This story is breaking and will be updated:
WASHINGTON – Police say one officer was killed and another remains hospitalized after a man drove a car into a security barrier near the U.S. Capitol building on Friday.
“It is with a very, very heavy heart that I announce one of our officers has succumbed to his injuries,” acting U.S Capitol Police Chief Yogananda Pittman told reporters in a news briefing
Pittman said officers shot the driver after he exited the vehicle wielding a knife and “started to lunge aggressively toward US Capitol police officers.” The driver was taken to the hospital where he died.
D.C. Police Chief Robert J. Contee III said there does not appear to be an ongoing threat related to the incident and that “it does not appear to be terrorism-related.”
The gated entrance is one of several that allow access to the U.S. Capitol and is primarily used by senators and staff.
D.C.’s Metropolitan Police Department reported that they received a 911 call at 1:05 p.m. about a “possible shooting” near the Capitol.
According to an email obtained by USA TODAY from a Hill staffer sent from the United States Capitol Police at 1:20 pm: “The external security threat located at all of the U.S. Capitol Campus Buildings continues” and asks those outside to “seek cover.”
Text message alerts asked those inside to stay away from windows.
According to footage from Jake Sherman, a Capitol Hill reporter for Punchbowl News, a helicopter landed on the East side of the Capitol building.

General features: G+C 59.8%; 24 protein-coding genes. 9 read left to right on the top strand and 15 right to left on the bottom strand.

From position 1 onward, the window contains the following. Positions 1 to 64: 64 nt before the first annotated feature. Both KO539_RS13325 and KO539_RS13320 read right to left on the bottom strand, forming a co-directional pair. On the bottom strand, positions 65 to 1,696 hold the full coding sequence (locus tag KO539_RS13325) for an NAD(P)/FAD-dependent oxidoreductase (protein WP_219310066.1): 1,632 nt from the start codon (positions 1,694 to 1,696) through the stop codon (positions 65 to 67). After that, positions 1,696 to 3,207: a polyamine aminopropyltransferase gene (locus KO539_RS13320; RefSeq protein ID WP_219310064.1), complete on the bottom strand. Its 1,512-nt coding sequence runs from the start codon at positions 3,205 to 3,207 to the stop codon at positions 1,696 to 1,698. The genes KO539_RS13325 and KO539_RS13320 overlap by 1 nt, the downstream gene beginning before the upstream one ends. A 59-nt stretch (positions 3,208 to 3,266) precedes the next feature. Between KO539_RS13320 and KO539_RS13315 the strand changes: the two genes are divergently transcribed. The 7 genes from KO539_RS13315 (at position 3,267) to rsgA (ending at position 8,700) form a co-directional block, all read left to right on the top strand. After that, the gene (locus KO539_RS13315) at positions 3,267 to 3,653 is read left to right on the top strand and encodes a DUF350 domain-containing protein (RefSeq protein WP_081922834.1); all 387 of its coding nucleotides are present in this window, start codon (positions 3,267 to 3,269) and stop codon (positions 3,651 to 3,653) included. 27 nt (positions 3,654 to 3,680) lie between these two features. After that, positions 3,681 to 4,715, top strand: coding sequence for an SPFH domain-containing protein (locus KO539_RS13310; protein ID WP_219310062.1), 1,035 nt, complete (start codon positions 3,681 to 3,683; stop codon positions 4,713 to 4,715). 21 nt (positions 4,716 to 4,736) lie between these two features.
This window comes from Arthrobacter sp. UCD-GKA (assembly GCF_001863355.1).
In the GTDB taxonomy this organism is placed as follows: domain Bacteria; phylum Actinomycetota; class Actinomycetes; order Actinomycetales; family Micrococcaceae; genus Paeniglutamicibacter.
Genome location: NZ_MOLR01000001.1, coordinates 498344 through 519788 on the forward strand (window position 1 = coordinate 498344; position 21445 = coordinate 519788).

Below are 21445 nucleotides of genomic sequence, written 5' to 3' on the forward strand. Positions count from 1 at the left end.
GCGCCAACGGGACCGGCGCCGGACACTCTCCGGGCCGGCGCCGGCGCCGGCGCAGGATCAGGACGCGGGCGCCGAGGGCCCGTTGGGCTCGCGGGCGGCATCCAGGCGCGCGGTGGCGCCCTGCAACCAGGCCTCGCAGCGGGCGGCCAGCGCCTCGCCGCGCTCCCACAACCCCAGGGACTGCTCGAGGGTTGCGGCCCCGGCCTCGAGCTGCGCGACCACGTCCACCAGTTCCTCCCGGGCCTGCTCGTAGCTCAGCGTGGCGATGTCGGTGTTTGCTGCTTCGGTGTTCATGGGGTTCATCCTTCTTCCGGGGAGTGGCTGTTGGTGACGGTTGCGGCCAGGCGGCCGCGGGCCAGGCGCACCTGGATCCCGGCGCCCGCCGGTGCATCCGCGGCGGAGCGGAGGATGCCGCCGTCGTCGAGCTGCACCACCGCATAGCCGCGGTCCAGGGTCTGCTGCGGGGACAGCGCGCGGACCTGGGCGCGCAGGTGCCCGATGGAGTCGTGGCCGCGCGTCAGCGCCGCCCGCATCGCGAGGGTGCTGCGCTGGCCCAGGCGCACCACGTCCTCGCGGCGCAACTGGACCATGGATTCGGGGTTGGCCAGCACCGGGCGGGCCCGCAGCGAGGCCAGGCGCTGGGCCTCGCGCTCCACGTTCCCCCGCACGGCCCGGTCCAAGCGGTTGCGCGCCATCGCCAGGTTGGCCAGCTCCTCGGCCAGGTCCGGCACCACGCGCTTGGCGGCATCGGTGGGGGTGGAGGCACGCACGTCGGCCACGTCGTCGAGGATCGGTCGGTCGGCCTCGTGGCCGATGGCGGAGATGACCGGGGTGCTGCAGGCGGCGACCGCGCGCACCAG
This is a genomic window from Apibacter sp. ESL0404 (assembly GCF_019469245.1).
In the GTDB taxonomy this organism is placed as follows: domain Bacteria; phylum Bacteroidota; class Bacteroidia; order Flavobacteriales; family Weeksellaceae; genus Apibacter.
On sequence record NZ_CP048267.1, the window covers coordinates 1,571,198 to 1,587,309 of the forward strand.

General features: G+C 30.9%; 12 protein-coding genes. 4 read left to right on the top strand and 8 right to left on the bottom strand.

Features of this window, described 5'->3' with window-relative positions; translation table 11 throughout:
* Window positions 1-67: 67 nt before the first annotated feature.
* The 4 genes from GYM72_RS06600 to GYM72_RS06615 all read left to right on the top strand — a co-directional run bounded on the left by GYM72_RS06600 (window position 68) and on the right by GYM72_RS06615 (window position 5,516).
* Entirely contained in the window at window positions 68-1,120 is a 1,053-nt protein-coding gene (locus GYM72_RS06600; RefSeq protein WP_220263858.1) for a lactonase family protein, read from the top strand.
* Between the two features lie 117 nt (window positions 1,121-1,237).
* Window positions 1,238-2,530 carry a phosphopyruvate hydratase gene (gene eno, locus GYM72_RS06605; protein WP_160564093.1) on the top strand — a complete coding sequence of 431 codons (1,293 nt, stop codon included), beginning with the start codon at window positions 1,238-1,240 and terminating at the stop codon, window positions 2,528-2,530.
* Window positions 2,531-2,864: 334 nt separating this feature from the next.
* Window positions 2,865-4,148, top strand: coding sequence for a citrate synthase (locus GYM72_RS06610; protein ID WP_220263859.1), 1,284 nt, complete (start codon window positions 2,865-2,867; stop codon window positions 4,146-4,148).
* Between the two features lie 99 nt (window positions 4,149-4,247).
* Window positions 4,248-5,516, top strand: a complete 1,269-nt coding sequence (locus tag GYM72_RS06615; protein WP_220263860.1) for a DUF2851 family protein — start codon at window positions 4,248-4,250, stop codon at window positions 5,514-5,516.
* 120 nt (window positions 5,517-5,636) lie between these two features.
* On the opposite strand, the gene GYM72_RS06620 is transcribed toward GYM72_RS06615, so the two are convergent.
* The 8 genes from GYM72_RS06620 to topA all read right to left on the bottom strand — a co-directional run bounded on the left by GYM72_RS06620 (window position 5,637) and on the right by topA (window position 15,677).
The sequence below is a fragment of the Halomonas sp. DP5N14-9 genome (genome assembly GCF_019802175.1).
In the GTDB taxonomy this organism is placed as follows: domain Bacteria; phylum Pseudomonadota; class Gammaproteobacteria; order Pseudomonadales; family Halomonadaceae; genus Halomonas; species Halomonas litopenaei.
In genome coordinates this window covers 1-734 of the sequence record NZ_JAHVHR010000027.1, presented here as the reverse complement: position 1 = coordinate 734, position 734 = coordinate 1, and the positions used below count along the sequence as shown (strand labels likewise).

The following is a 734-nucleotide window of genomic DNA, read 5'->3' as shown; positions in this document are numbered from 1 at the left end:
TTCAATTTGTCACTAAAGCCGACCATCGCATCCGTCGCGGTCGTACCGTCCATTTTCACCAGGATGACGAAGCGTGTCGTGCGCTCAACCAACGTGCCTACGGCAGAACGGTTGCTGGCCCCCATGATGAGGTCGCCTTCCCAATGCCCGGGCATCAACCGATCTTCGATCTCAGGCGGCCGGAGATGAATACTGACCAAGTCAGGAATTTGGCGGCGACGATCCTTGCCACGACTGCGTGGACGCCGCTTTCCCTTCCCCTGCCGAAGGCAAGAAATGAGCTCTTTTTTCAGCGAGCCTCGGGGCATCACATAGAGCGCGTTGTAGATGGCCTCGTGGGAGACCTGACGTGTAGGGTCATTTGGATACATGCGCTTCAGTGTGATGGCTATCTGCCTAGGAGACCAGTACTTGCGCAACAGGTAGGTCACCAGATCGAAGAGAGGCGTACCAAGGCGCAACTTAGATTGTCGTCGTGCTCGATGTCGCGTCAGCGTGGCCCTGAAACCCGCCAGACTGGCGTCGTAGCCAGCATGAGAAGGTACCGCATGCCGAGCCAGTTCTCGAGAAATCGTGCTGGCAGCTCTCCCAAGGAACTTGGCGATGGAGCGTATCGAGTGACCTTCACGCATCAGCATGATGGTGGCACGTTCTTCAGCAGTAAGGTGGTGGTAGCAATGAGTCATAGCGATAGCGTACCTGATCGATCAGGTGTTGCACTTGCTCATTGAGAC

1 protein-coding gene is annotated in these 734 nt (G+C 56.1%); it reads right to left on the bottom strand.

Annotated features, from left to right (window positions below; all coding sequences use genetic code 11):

Access to the Capitol premises has been heavily guarded since a pro-Trump mob stormed the building on Jan. 6 in a riot that led to five deaths.
Two layers of 8-foot fences, topped with barbed wire, were erected in the aftermath – one that surrounded the Capitol and another that surrounded the overall campus and blocks of federal buildings, including the Supreme Court and Library of Congress.
The outer fence was taken down late last month, which allowed pedestrians and vehicles closer access to the Capitol, including the area where this incident took place.
The incident happened while both chambers of Congress are out of session and most lawmakers are back in their home districts.
Sen. Tim Scott, R-S.C. who was back in South Carolina but had some of his staff in his Capitol Hill office said he was “thankful” the incident didn’t escalate.
“To think just about 10 days ago, we were removing the fences that created the border around the Capitol,” he told FOX News Friday. “I’m sure there’s going to be a new conversation about what that looks like going forward.”
A series of congressional leaders paid tribute to the Capitol Police after the incident.
“Praying for the United States Capitol Police officers who were attacked at the Capitol. We are still learning what’s taken place,” Senate Minority Leader Mitch McConnell, R-Ky., said in a tweet. “Grateful to all the USCP and first responders who are on the scene,” McConnell said.”
“Praying for the law enforcement + first responders concerning the incident at the Capitol,” Sen. Charles Grassley, R-Iowa, tweeted.
Contributing: Kevin Johnson, Christal Hayes, David Jackson